Murphy joins Fulop and Stack in backing Jersey City Airbnb referendum

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Gov. Phil Murphy (D) is joining Jersey City Mayor Steven Fulop and state Senator (D-33)/Union City Mayor Brian Stack in making the push for the Airbnb ballot question to pass on November 5th.

By John Heinis/Hudson County View

“I support Jersey City’s Local Ordinance 19-077. Short-term rentals should be regulated. #VoteYesJC,” Murphy tweeted from his personal account this morning.

His response came with a tweet he shared from Share Better, a group sponsored by the Hotel Association of New York City and the New York Hotel Trades Council that supports the ballot initiative.

“VoteYesJC prevents commercial operators, many of whom are not based in JC, from converting entire neighborhoods into full-time hotels, which limits housing & increases rents for residents. These rules prioritize the people of Jersey City over corporate profits,” they tweeted earlier this month.

Thus far, no elected officials have come out against the measure, though Stack and Murphy taking a position on the matter were fairly unexpected.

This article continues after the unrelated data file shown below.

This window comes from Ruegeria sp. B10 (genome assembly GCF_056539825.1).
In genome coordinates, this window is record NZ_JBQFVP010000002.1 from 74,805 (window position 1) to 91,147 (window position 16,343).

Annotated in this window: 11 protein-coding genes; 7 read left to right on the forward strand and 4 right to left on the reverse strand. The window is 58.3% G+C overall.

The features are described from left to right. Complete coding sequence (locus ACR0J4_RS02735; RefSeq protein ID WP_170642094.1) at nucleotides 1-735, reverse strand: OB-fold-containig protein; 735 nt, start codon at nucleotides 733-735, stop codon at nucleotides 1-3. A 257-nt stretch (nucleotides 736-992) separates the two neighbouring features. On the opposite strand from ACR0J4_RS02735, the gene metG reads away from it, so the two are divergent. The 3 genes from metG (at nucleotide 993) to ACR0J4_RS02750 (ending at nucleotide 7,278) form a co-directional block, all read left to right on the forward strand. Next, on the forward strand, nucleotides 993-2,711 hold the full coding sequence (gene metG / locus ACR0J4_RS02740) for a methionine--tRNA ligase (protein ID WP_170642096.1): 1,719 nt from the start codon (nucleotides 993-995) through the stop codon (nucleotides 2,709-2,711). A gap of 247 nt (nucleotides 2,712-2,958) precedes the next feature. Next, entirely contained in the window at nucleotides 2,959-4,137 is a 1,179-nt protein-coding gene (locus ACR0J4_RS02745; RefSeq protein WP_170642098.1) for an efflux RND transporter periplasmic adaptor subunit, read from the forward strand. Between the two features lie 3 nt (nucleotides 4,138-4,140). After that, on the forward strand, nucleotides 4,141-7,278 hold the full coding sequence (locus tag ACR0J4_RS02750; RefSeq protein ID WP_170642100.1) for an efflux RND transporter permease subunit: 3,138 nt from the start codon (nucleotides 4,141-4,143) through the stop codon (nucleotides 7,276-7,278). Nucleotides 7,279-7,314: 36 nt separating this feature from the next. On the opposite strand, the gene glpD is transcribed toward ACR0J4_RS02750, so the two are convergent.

The Keep Our Homes group, which opposes the referendum, has said repeatedly that the new regulations would amount to a ban – pointing out that renters would no longer be able to operate short-term rentals under the new legislation.

They have run an aggressive, full throttle campaign that includes sending campaign mail almost daily, along with regular social media updates and several television commercials.

Keep Our Homes campaign manager Graeme Zielinski did not address Murphy directly, but insisted that the data is clear that short-term rentals have a positive impact in Jersey City.

“Short-term rentals help working families and the numbers don’t lie — just last year alone, short-term rentals generated $40 million in economic activity and created more than 350 jobs in Jersey City. That’s not to mention the millions of dollars in tax revenue that short-term rentals have generated in Jersey City — as well many millions more across the state,” he said.

“Short-term rentals are an economic engine in Jersey City — and not one that New Jersey can afford to walk away from. That’s why we are urging all Jersey City votes to stop the short-term rental ban and Vote No on Municipal Question one.”

A study released last week said that short-term rentals bring $40 million annually to Jersey City, though the legitimacy of the study was questioned by the opposition given who commissioned it and their ties to Airbnb.